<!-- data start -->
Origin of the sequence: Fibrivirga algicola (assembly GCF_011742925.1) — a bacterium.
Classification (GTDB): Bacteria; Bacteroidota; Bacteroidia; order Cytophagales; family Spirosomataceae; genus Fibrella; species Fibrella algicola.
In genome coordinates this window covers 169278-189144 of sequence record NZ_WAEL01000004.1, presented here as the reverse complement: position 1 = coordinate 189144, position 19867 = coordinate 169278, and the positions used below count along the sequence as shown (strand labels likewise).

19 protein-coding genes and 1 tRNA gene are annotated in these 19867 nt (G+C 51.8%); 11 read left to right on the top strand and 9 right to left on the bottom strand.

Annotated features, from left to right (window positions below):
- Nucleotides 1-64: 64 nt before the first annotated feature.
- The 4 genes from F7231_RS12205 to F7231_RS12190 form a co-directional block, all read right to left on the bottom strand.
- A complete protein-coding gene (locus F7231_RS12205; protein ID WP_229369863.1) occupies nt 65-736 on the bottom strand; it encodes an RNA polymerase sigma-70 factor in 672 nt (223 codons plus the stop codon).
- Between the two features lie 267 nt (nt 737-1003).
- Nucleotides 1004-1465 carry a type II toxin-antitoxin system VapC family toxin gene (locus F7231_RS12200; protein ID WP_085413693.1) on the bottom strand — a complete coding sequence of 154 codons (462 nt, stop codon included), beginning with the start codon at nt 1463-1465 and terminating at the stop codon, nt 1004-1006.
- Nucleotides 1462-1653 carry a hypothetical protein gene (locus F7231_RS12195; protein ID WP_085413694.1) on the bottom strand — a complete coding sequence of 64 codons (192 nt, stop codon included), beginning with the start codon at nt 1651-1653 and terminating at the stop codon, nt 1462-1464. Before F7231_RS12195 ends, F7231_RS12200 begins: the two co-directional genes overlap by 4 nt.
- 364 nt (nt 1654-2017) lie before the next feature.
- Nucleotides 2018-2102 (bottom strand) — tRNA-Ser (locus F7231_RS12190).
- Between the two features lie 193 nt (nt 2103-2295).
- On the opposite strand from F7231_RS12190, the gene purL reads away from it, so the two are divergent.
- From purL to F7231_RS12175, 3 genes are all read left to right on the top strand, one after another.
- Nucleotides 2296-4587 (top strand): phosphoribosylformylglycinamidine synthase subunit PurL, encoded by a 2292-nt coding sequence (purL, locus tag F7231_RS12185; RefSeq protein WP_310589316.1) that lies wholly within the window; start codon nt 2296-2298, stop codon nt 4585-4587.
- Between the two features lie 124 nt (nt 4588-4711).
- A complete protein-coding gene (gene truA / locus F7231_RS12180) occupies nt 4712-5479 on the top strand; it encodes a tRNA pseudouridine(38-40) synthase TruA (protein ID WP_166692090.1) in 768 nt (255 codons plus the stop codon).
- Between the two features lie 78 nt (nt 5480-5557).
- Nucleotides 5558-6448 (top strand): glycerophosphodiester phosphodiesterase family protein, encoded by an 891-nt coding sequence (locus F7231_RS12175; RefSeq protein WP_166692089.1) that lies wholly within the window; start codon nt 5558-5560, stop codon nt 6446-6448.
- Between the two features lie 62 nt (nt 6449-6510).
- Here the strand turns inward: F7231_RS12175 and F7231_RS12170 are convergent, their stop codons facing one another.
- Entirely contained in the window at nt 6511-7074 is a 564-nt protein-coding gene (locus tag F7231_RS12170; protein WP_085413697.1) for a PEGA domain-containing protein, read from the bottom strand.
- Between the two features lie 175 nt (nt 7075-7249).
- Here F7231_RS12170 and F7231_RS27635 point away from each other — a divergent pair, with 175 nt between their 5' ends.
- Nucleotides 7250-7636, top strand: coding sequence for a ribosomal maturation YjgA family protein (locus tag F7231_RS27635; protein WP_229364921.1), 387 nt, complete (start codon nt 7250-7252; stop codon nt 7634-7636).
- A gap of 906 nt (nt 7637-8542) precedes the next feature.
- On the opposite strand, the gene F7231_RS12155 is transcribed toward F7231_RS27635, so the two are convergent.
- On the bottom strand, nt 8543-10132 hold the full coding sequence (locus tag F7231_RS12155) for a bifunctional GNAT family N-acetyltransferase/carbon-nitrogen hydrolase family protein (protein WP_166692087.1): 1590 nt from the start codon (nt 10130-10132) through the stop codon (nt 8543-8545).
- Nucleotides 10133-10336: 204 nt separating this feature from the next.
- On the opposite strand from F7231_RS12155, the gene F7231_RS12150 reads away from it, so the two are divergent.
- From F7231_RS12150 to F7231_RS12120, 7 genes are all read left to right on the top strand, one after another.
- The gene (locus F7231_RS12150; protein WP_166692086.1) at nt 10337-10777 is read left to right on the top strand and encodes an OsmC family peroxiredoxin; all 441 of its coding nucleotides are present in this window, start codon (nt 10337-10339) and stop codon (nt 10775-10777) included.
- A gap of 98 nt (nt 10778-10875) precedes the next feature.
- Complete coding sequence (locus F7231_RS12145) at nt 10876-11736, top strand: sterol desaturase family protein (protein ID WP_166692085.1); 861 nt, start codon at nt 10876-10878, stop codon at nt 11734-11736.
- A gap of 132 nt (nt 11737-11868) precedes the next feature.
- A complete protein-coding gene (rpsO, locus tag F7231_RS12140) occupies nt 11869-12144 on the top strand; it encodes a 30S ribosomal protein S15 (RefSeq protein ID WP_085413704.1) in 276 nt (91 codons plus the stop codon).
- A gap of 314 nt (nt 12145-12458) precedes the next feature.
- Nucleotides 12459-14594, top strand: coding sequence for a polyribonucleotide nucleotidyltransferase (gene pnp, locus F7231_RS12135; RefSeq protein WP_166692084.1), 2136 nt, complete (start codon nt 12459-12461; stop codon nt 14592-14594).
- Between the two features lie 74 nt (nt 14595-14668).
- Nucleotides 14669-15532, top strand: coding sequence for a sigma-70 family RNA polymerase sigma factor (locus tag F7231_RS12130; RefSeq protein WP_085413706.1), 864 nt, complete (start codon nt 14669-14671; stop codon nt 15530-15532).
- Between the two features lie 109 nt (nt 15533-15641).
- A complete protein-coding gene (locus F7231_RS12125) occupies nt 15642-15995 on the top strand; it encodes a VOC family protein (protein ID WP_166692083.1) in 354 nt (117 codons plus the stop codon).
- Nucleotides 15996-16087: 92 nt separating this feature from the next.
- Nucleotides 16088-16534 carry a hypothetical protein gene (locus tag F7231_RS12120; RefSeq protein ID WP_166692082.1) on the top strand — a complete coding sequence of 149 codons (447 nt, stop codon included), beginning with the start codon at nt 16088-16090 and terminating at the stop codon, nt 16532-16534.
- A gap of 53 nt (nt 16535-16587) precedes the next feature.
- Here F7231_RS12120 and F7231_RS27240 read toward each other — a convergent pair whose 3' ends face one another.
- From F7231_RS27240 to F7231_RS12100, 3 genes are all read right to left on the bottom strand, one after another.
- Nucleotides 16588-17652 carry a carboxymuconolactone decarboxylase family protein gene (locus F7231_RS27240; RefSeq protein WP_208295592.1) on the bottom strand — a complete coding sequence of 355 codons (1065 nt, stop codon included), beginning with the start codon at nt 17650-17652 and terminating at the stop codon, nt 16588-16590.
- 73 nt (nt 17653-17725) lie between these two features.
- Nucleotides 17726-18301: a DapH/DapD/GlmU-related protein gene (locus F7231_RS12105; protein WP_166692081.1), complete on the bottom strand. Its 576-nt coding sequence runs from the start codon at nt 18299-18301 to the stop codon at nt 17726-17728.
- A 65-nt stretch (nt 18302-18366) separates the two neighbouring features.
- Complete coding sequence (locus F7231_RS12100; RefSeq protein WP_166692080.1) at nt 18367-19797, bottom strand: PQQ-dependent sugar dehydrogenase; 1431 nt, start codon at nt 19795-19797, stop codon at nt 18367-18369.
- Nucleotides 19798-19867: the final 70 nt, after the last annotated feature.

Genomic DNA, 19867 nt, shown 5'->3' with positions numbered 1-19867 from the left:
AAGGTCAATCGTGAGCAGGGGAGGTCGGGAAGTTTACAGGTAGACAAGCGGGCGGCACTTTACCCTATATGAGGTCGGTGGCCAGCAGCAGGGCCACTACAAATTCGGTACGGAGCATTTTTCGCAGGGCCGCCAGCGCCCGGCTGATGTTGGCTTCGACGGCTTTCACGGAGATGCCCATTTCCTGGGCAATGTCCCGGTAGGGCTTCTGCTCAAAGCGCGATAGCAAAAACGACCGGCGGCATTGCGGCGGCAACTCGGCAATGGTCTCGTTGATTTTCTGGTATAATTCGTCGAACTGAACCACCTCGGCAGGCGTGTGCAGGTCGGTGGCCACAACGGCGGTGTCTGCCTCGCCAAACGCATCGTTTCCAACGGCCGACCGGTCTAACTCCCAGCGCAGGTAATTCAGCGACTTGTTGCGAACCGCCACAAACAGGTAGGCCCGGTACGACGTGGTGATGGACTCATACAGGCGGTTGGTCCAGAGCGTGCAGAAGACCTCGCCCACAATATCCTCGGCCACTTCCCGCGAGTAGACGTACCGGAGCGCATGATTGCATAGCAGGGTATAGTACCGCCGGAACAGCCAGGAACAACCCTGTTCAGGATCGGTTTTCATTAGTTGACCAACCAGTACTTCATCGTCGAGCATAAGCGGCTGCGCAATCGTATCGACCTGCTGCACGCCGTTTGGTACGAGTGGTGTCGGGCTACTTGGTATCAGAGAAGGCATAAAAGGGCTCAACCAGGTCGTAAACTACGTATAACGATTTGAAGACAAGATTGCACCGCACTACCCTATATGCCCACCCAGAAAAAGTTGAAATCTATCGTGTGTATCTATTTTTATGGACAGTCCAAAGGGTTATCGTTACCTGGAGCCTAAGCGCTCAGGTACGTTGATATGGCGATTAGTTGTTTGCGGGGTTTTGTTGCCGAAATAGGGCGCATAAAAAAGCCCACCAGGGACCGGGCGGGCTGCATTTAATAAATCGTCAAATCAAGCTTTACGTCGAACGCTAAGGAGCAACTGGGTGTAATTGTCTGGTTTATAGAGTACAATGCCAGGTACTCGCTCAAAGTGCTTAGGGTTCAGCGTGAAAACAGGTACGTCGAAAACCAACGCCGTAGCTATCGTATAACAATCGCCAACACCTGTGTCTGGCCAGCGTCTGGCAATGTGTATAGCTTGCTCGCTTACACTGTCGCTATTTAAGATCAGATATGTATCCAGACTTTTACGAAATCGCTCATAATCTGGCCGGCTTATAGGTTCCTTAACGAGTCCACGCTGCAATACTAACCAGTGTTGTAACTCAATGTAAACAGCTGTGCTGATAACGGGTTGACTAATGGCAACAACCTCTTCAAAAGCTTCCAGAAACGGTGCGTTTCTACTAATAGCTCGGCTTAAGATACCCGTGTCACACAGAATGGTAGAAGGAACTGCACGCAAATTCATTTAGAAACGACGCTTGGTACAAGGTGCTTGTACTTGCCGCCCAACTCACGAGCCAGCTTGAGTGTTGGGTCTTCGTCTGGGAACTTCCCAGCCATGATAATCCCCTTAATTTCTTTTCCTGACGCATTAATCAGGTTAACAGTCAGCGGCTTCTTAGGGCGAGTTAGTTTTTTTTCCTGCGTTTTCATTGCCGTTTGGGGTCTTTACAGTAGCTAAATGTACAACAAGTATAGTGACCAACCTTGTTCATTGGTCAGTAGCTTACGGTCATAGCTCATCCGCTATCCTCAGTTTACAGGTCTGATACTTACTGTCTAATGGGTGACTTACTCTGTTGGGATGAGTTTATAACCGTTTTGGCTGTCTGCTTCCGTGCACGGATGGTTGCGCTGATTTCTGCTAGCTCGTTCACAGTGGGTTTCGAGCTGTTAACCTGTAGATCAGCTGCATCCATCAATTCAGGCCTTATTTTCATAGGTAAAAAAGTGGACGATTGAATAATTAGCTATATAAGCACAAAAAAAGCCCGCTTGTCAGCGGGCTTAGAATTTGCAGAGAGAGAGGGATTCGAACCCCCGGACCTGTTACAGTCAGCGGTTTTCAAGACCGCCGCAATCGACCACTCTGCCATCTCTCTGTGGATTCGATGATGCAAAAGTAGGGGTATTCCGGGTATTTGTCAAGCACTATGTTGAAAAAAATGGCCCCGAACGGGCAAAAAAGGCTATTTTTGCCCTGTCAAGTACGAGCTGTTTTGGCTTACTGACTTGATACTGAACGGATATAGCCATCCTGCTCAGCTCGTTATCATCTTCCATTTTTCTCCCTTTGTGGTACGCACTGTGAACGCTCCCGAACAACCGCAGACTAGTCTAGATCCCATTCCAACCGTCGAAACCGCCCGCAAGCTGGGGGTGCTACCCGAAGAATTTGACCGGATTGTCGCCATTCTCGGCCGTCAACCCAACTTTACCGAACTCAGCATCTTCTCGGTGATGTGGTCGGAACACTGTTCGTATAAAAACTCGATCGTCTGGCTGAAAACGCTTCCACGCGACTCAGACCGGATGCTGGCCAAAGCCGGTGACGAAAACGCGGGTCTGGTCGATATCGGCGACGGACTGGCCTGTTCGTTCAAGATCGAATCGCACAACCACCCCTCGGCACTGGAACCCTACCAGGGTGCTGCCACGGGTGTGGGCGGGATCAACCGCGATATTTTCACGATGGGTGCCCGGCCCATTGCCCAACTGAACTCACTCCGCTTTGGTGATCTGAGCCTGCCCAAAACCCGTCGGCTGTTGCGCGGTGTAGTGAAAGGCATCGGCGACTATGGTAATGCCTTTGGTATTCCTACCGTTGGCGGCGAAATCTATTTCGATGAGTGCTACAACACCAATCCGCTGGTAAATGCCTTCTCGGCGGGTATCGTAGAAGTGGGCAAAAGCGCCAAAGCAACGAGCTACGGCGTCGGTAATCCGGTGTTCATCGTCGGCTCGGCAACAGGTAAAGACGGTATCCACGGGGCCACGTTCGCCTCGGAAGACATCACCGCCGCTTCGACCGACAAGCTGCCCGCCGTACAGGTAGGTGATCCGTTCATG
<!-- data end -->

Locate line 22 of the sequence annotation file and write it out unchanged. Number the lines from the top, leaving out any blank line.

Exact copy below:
- Between the two features lie 62 nt (nt 6449-6510).